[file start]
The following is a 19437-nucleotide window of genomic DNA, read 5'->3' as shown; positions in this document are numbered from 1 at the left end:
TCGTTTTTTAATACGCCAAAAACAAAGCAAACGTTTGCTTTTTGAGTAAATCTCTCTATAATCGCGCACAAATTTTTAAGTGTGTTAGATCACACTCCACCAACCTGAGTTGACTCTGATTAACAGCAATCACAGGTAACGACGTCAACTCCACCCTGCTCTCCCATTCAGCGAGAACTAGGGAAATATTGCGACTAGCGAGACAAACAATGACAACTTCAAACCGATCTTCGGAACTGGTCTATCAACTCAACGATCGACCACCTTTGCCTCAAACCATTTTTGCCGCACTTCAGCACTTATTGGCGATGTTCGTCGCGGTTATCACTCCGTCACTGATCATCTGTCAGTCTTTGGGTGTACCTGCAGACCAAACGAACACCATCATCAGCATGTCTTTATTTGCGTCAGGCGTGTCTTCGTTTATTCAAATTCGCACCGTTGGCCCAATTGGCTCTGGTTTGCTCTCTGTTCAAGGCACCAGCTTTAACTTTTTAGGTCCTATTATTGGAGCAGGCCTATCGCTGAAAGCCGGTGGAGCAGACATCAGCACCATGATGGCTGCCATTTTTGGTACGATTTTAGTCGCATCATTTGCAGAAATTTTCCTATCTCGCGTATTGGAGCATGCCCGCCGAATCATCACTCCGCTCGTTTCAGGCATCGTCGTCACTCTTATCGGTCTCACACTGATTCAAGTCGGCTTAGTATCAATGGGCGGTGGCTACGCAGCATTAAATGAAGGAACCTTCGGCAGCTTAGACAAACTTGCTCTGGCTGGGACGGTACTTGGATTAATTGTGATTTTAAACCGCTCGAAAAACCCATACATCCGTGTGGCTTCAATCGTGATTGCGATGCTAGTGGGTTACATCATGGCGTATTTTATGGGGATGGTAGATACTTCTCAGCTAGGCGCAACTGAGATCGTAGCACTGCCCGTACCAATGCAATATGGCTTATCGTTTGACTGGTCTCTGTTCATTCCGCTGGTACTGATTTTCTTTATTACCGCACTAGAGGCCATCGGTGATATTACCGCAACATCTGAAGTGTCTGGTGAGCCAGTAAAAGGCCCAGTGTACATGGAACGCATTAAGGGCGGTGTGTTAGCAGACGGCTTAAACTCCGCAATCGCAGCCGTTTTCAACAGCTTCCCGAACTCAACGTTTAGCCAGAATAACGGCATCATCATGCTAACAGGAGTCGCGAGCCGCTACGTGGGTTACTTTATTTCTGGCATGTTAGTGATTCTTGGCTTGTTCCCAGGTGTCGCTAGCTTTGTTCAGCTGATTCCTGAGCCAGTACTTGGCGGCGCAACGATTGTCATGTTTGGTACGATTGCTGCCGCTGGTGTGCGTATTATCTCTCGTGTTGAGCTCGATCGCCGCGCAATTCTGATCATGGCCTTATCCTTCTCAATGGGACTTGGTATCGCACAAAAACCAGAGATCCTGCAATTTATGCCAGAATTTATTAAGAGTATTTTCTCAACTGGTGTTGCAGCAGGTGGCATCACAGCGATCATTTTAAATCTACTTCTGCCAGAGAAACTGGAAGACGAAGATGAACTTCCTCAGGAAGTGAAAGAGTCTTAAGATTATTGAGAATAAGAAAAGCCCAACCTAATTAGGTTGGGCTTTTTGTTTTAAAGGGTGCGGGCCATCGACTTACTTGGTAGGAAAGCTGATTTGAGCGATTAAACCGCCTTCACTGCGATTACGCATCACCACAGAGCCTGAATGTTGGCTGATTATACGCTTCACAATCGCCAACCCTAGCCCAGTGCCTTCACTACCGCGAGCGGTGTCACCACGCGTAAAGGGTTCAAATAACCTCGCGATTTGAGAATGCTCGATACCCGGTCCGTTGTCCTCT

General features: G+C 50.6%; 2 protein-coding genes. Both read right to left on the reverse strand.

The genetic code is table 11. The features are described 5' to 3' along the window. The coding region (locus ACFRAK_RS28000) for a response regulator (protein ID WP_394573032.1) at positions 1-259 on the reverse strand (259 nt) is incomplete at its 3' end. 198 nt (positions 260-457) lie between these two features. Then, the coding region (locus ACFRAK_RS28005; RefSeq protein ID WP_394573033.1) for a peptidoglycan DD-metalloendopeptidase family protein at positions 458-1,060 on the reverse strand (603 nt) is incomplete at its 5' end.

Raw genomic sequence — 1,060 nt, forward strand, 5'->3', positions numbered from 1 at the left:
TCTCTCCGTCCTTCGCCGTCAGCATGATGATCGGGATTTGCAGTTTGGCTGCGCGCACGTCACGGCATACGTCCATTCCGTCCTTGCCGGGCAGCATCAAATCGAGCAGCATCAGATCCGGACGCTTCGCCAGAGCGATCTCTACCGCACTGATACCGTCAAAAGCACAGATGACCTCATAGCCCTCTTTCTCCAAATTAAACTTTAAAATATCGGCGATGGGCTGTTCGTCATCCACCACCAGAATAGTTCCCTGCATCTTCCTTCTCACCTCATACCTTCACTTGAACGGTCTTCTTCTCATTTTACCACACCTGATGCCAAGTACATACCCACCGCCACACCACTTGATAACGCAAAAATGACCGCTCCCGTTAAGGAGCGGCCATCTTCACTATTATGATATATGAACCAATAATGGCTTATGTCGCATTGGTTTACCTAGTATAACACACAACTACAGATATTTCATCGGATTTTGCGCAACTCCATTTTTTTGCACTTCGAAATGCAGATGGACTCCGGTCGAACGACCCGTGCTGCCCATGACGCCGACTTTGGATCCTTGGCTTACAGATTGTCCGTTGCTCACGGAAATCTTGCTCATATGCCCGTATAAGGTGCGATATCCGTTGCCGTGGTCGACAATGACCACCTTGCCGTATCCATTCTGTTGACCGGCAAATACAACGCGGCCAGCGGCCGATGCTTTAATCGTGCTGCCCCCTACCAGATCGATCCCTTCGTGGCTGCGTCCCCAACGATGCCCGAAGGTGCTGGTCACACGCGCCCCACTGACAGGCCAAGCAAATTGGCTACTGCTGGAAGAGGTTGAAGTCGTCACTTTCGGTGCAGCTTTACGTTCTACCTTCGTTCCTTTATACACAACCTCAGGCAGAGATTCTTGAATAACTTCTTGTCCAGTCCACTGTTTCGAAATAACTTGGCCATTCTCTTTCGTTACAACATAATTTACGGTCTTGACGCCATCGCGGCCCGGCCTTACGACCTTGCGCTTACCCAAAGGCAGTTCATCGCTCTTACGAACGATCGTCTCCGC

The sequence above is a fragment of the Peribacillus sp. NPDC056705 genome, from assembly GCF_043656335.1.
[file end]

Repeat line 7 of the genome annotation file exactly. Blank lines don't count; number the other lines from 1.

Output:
The sequence above is a fragment of the Peribacillus sp. NPDC056705 genome, from assembly GCF_043656335.1.